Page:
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Universal Life Insurance

Introduction to Universal Life Insurance


A whole life insurance contract will stipulate the death benefit and cash value table for the life of an individual provided they pay a fixed premium. There are a couple of problems with this approach

  1. A policyholder has limited flexibility because if they miss premium payments their policy may automatically terminate
  2. The insurance company is locked into adhering to a fixed schedule of benefits often decades into the future
  3. While a whole life policy holder may often be able to take a loan out against their cash-value, they cannot directly access it without terminating the policy

Universal life (UL) addresses both of these problems. It is a flexible-premium product which can prevent accidental lapsation; additionally, the insurance company has the ability to adjust the interest rates, mortality charges, etc. that would traditionally be locked-in for a whole life insurance policy. A UL policy will have both “guaranteed” rates, which are the highest charges and lowest interest that a policyholder could be charged, and “current” rates that portray the current economic environment. Insurance agents were also able to use this flexibility and transparency for marketing to policyholders; for example, explaining that they could provide protection for their family and also be able to withdraw funds from their account to pay for their child’s college tuition.

It may be easier to picture a UL policy more like a checking account that one would have with a bank. \(FV_{t} = (FV_{t-1} + Deposits - Charges)*(1+i^{(12)})\) Where the current fund value is equal to the prior month’s Fund Value (FV), less any administrative charges plus deposits, and then interest.

A universal life product functions a similar way, but with more charges \(FV_{t} = (FV_{t-1} + Premiums(1-p) - NAR*COI - Expenses)*(1+i^{(12)})\) where Premiums are the optional premiums paid by the policyholder, $p$ is a percent-of-premium expense charge, NAR is the Net-Amount-at-Risk, COI is the Cost-of-Insurance rates, and Expenses are any monthly administrative expenses.

Note: One important concept for universal life insurance is that the “Net Amount at Risk” (The Death Benefit less and applicable fund value) makes up the insurance charge; for example, say the death benefit is $100,000 but the policyholder has $25,000 in the account, then upon death the beneficiaries receive $100,000 but the company retains the $25,000 so the net amount at risk is only $75,000. This resembles how traditional life insurance worked; the policy holder could surrender and receive the cash-surrender value or if they died the beneficiary would receive the death benefit; both of these events were mutually exclusive.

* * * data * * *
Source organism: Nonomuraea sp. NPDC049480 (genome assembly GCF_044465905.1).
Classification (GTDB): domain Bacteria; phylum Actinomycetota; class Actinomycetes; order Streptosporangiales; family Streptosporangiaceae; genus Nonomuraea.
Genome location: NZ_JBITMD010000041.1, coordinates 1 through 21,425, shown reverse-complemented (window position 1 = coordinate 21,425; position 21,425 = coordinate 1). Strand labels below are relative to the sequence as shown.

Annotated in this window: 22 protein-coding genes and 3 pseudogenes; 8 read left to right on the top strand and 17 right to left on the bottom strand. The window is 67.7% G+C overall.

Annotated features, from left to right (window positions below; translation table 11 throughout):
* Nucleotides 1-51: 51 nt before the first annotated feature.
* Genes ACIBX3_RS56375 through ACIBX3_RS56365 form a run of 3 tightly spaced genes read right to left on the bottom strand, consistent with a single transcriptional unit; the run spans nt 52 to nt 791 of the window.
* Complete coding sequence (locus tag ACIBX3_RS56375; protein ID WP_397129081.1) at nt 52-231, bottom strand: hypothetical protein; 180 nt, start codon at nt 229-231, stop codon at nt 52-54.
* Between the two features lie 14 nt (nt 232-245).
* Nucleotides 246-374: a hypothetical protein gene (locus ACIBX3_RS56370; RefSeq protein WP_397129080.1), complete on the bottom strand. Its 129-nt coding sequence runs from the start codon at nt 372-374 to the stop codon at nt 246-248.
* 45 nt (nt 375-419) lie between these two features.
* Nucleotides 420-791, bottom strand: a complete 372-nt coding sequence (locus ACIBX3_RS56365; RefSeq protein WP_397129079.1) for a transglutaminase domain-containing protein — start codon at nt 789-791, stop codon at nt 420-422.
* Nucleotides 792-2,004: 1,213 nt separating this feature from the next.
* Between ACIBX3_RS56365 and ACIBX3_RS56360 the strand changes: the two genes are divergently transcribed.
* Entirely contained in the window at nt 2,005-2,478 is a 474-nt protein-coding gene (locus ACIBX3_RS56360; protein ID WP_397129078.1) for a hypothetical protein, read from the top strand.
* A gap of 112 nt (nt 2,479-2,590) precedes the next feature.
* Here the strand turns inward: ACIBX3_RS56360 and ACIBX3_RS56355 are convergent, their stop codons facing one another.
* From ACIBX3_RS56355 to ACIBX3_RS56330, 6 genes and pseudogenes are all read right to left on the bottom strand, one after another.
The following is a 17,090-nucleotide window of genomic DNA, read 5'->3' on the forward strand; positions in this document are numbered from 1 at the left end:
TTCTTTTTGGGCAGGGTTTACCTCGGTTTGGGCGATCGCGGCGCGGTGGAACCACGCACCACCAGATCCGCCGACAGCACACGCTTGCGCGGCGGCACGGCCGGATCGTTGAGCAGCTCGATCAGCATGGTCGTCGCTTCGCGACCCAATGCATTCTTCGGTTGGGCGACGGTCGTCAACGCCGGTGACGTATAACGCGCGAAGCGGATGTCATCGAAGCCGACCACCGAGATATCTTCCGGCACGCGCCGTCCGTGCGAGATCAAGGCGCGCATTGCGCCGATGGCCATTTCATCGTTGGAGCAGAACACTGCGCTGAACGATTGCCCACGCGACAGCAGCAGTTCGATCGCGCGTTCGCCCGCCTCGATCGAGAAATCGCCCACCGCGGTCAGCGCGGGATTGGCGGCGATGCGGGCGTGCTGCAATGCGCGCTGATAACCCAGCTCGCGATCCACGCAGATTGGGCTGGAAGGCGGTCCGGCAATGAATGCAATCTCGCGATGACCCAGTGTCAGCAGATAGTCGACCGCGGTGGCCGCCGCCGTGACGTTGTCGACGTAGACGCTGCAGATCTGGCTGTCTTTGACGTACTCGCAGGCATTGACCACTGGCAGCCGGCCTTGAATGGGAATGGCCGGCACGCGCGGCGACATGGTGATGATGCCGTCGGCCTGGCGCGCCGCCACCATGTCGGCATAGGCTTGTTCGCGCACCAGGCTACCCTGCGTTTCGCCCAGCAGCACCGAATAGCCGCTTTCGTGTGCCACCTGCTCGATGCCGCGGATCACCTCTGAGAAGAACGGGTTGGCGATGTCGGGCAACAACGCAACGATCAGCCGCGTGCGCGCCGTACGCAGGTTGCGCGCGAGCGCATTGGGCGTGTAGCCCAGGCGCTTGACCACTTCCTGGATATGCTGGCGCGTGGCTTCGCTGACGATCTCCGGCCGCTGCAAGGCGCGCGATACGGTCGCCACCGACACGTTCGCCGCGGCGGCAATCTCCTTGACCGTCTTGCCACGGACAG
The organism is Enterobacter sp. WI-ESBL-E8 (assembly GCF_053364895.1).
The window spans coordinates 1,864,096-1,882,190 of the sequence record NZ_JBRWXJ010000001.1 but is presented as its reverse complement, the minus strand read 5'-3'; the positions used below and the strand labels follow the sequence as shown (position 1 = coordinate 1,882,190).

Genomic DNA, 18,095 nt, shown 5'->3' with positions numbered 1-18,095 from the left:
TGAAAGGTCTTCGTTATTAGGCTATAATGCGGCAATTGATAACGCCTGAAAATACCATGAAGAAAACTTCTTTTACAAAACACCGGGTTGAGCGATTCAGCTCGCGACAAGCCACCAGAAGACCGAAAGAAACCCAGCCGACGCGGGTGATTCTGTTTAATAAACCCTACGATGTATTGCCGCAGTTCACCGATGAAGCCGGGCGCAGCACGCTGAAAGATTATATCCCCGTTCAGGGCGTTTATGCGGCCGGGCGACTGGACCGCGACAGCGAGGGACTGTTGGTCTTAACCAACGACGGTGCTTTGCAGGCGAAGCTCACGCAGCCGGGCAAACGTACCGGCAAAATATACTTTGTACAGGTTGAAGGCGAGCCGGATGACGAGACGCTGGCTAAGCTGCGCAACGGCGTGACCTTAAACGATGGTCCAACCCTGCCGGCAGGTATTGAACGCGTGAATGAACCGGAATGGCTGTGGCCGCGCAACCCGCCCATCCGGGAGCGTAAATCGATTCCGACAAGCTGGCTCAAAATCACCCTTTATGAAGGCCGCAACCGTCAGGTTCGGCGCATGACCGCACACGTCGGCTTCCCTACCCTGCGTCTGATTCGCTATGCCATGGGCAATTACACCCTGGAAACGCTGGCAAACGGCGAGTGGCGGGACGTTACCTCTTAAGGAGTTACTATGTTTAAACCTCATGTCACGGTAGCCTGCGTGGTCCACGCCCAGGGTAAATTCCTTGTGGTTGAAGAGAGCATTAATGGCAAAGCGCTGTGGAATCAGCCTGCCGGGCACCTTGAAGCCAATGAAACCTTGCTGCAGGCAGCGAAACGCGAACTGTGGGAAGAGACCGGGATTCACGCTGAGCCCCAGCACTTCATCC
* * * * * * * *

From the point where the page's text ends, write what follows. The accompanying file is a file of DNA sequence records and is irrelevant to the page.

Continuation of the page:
Because the various components of the policy are visible, UL is commonly viewed as a “unbundled” traditional life insurance policy. UL policyholders also receive an annual fund-value rollfoward which illustrates how much money is in their account and how much they are being charged for insurance.

Life insurance companies must pay up-front costs when selling life insurance, such as commissions and underwriting, and want to discourage policyholders from lapsing in early durations. This is typically done with a “surrender charge” which will deduct a percent of the fund value of the account in the event of a lapse. This rate is often high for the first few policy years, but tends to decrease each year and disappear entirely by duration 10 or 20.


The concept of universal life has been around for over a hundred years, but because of regulation and product complexity it was first sold to consummers in the late 1970’s and peaked in the early to mid 1980’s when interest rates were high. Because the interest rates on new-money was higher than an insurance company’s portfolio’s yield, this means that universal life was attractive when compared to whole life insurance because account illustrations could be based on rates close to 15%.

As Universal Life products became more common, policyholders began to associate it more like an account and less like an insurance product. When deaths started occuring at later attained-ages, where fund-values was close to the Net-Amount-at-Risk, beneficiaries felt cheated to receive only $100,000 when the fund value was already $90,000; they felt like they should have received the $100,000 death benefit in addition to the $90,000 in account value because it was their account.

Insurance companies of course made a new product that gave policyholders the option to select whether the death benefit should be either the face amount or the face amount plus the account value; however, this increases the NAR which means there would be larger insurance charges to the account every month. The level death benefit type of Universal Life became known as Type A universal life, and the new product where the death benefit was the face amount plus the fund value was labled Type B. The NAR stays the same for Type B, but decreases for Type A as the fund value increases.

Because UL products initially had such high interest rates and tax-advantaged death benefits they became a great savings vehicle; for example, buying a 100k UL policy and storing 95k in the account to generate tax-advantaged interest with almost no costs of insurance. This behavior would prevent the policy from being recognized as a life insurance contract according to the Internal Revenue Code; therefore, “corridor” factors are required which increase the NAR so that the product has an insurance component and qualifies as a life contract.

This post is licensed under CC BY 4.0 by the author.

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